Bud Bronson & The Good Timers, reigning Denver Rock City champs since 2012, are set to release their full-length studio debut, Fantasy Machine, on 11/13/15 via Greater Than Collective. 

Exploding with stadium-sized riffs, dual-lead pyrotechnics and storytelling that splits the atom between earnestness and absurdity, Fantasy Machine tells of the struggle to maintain the wide-eyed wonder of adolescence — when a Squier Strat could transform a suburban bedroom into an arena of screaming fans — during the long stretch between the twilight of childhood and the rest of your life. Through a Norman Rockwell-esque portrait of backyard teenage stoner rituals, decrepit adult bookstores, parking lot hang-sessions, high school weight rooms, 4 A.M. taquitos, ballpark beer bongs, father-son football Sundays and cock rock jukebox classics, Fantasy Machine captures all the glory, ignominy and uncertainty that comes with the question: Will the good times ever end, and what will be left of us when they do?

Fantasy Machine, recorded in full by Chris Fogal (The Gamits, Dwayne) at Denver’s Black In Bluhm Studios, serve as Bud Bronson & The Good Timers’ first ever hi-fi listening experience after years of DIY releases. Equal parts Blue Album power crunch, Gorham-Robertson twin harmonies, ‘Mats wistfulness and Rockford’s Finest irreverence, Fantasy Machine is at once immediate and timeless, dive-bar-tested and arena-ready. For best results, crank it through the speakers of your best friend’s car en route to a Friday night party. Then go back for round two when you’re cleaning up your life the next morning.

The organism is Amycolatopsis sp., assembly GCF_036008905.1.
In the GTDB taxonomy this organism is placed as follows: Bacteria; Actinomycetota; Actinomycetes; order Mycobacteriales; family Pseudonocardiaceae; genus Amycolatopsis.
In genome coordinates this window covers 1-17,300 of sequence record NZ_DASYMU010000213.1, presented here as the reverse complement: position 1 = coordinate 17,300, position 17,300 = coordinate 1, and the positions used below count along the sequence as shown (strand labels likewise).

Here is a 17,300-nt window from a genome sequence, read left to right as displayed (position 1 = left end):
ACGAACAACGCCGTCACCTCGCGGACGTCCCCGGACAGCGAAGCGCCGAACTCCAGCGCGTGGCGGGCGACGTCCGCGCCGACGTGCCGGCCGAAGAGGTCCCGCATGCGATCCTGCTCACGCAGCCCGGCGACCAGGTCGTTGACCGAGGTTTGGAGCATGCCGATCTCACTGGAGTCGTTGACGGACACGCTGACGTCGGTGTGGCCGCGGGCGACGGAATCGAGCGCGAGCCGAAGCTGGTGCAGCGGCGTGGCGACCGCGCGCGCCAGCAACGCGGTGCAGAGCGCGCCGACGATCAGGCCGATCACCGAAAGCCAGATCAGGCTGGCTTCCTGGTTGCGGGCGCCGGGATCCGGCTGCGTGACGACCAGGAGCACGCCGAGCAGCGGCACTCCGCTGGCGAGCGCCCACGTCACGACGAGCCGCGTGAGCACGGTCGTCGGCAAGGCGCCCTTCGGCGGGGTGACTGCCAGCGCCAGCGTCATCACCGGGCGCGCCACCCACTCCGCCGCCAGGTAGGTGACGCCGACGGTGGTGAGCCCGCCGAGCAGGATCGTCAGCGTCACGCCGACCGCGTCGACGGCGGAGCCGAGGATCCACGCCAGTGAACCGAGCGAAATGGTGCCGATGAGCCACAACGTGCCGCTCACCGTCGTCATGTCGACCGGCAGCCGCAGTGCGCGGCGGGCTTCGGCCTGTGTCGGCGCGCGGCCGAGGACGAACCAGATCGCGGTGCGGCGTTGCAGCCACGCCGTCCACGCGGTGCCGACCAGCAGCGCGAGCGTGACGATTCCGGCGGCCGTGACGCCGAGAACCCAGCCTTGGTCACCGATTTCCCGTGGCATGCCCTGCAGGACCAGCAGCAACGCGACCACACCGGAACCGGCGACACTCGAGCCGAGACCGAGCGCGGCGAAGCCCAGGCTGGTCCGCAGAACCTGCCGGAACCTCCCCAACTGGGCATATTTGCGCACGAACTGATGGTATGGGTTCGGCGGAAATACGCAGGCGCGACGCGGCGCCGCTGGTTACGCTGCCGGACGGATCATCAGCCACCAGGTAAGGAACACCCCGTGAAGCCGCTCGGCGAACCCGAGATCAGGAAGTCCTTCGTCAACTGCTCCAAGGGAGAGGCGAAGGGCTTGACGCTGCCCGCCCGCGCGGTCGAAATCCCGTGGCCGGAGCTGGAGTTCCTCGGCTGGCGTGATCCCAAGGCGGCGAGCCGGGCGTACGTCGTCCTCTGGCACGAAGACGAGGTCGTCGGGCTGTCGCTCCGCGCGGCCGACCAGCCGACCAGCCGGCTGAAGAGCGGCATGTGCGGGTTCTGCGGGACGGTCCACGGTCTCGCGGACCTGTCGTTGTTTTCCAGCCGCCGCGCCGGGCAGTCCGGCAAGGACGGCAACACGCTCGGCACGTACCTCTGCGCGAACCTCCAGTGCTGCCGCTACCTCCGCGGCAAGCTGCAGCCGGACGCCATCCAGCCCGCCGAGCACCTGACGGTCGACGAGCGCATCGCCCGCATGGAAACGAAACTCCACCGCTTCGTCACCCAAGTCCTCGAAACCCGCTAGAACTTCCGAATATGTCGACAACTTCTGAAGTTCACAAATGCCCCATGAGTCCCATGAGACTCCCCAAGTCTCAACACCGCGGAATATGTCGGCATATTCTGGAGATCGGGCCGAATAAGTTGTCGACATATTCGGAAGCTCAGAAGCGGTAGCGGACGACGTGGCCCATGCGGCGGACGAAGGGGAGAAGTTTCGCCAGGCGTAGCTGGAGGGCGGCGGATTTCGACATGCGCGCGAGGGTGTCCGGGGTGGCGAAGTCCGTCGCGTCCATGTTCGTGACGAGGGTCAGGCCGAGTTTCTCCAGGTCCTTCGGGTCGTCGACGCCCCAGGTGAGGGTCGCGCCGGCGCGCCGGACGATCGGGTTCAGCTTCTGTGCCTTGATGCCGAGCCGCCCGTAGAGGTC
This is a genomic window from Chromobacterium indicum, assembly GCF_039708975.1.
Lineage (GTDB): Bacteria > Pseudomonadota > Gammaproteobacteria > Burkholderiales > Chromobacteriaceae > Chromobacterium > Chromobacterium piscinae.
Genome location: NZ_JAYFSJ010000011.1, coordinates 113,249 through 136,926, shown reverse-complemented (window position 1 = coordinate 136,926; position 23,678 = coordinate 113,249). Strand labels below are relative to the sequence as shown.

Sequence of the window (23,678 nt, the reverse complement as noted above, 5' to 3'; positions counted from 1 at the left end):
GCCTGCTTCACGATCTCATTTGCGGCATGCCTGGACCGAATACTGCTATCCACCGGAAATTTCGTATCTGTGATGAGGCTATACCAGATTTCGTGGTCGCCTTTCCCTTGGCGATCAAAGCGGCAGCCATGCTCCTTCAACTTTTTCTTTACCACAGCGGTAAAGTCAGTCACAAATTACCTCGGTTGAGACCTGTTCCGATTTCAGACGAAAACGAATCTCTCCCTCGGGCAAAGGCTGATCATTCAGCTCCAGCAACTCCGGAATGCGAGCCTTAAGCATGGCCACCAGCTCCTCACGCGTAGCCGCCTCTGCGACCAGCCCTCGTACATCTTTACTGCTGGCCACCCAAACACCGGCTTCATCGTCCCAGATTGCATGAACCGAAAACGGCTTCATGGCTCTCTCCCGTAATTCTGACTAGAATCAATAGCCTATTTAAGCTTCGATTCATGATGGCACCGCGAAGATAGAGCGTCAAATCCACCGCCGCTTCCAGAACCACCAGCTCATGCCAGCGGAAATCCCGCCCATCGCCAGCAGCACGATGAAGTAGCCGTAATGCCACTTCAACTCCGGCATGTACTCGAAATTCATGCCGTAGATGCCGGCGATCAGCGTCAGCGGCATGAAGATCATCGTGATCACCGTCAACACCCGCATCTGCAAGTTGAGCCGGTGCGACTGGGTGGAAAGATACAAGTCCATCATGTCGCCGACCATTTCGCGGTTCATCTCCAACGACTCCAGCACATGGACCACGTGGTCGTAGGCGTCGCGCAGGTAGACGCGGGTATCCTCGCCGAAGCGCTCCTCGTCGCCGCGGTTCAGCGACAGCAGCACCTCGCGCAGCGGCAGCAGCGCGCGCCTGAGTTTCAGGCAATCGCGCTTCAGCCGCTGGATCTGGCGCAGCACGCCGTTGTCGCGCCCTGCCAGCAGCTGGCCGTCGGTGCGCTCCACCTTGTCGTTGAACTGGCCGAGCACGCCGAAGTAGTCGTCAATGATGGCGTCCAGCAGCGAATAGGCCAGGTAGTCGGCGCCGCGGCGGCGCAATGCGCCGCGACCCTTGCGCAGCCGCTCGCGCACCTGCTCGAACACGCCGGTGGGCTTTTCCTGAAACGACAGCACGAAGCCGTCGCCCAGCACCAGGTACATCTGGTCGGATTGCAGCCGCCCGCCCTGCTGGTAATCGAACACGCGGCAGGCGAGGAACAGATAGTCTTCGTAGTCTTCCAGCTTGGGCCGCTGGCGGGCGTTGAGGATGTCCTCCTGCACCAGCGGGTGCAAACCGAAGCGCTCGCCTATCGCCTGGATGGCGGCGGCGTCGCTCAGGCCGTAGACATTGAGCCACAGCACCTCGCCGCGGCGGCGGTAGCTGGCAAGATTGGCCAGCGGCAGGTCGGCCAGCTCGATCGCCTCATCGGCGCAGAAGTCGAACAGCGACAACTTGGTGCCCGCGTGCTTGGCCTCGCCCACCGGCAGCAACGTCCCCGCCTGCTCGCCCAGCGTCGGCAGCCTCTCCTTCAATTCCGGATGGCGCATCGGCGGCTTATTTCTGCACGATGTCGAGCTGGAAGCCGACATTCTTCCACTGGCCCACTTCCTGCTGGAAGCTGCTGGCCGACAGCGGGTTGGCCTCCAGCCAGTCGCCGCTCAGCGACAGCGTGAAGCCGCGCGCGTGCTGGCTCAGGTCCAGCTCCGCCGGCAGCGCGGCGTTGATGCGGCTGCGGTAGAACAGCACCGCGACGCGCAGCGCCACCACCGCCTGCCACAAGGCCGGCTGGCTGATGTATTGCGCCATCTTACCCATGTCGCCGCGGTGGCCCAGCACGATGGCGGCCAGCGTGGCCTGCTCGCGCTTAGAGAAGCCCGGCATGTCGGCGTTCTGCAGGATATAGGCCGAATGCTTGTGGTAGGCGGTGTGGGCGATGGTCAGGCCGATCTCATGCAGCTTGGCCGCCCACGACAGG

“The kind of triumphant power pop that feels like it’s coming from an honest place rather than being an affectation of style. For these guys, getting ahold of an older relative’s record collection was a beginning point, not a destination. That they have moved beyond obvious influences makes Bud Bronson & the Good Timers one of the most exciting rock-and-roll bands in Denver at this moment.”


The music is straight-forward rock music, reminiscent of the good time bands of the ’80s. But unlike those bands, the singer is more spokenword, a la Craig Finn of The Hold Steady. The combination of barely sung rock music and lyrics that elevate the mundane — the B-Side of “Vapedemic” is an homage to cars — gives the music a punk rock feel.

Denver Post Reverb